Fostering Second Language Development in Young Children: Principles and Practices
More than one fifth of American school-age children come from families in which languages other than English are spoken (McDonnell & Hill, 1993). Many children from such families are limited in their English proficiency. During the last decade, the number of school children with limited proficiency in English grew two and a half times faster than regular school enrollment (August & Hakuta, 1993). Given these changes in classroom demographics, it is imperative that all teachers have knowledge about second language development and instructional strategies for developing language proficiency.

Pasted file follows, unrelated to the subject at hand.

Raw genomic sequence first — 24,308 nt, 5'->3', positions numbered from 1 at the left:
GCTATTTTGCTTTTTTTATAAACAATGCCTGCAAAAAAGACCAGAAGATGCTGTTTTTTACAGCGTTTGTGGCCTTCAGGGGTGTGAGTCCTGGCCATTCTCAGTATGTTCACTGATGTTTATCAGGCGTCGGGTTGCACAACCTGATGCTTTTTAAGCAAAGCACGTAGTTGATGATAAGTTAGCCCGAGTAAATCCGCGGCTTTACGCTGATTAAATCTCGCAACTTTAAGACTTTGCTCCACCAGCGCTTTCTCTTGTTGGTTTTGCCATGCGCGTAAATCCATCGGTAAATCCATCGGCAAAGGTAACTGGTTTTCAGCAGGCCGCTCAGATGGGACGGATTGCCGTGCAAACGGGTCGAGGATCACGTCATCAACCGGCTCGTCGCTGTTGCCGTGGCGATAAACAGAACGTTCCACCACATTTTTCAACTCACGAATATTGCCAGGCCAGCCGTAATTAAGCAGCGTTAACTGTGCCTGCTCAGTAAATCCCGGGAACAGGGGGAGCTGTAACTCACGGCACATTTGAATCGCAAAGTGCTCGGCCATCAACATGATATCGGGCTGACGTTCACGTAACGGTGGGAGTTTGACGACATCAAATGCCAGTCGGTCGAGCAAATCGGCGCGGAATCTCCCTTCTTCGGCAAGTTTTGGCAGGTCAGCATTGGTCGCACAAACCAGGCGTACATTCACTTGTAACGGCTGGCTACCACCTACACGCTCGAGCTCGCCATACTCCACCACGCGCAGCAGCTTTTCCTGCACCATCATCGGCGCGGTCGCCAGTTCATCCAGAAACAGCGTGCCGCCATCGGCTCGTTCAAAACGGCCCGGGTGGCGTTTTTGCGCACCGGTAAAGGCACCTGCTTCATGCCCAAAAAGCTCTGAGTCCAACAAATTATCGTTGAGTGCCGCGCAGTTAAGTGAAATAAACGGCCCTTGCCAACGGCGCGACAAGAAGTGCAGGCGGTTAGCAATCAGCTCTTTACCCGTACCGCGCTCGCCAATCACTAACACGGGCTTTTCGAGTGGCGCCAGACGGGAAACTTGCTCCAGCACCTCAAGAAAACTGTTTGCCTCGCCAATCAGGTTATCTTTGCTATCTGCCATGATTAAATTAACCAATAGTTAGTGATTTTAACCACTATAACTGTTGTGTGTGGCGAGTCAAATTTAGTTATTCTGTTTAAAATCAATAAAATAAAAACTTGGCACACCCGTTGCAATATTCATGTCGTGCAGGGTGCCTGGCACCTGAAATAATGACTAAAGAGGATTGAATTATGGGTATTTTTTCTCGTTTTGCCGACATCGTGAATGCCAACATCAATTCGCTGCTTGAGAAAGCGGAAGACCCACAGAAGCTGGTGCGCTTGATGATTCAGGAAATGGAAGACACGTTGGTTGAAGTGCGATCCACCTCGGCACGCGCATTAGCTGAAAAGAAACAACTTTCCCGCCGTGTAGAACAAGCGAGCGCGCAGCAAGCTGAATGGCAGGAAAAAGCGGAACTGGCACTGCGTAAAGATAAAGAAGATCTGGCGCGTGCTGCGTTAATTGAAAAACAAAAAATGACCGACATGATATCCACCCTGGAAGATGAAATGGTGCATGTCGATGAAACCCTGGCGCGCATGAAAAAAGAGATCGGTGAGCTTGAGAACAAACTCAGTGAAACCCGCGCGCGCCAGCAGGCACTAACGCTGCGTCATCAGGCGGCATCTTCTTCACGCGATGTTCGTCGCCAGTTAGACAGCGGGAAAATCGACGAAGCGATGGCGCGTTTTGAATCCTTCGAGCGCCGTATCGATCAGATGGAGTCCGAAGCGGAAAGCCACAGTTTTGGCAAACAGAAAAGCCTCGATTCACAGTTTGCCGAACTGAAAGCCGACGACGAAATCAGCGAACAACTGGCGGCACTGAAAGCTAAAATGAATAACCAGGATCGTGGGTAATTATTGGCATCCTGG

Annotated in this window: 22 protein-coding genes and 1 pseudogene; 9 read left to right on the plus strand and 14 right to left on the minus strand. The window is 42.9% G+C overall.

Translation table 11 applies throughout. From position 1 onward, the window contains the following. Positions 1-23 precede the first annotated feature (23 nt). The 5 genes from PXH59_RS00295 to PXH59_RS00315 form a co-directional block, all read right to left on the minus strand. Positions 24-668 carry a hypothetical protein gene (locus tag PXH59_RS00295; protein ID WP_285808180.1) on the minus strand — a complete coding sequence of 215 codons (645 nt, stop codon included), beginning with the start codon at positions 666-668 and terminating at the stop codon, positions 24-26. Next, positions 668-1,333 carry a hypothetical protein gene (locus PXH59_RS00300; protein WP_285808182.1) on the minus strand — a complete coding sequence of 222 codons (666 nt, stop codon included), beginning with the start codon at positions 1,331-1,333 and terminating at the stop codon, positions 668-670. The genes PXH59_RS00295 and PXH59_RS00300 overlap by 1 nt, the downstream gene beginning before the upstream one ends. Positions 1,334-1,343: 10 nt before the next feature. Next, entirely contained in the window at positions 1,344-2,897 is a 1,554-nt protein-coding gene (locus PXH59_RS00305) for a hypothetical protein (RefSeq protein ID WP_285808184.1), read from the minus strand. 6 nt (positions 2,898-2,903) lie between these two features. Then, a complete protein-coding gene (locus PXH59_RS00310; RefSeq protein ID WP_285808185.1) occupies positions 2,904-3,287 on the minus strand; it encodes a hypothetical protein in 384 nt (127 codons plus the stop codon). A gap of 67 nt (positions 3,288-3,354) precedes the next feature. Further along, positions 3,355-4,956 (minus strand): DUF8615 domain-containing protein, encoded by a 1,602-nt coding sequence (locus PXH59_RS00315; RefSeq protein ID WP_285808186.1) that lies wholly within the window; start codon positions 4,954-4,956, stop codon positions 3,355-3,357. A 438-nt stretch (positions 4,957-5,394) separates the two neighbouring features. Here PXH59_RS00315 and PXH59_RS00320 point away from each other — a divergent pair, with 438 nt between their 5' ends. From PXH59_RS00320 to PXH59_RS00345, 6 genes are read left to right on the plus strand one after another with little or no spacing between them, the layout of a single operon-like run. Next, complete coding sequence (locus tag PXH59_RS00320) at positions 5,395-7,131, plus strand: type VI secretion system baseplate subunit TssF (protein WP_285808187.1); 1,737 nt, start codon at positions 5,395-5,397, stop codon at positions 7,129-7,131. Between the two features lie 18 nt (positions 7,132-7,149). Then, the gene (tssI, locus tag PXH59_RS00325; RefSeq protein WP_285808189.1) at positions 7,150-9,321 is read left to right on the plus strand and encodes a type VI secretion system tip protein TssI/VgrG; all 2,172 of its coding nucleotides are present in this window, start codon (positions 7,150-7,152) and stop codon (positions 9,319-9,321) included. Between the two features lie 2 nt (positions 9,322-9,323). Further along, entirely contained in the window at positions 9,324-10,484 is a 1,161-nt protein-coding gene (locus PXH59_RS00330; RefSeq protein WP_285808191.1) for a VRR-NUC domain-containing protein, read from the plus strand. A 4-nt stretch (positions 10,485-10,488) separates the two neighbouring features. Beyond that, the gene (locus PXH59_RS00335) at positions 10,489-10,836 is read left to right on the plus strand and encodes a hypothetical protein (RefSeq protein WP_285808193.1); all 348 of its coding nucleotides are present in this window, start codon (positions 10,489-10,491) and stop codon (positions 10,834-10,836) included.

This report sets down some guidelines for teaching these children. It summarizes principles and practices that can be derived from current thinking and research in the field of second language acquisition and culturally sensitive instruction.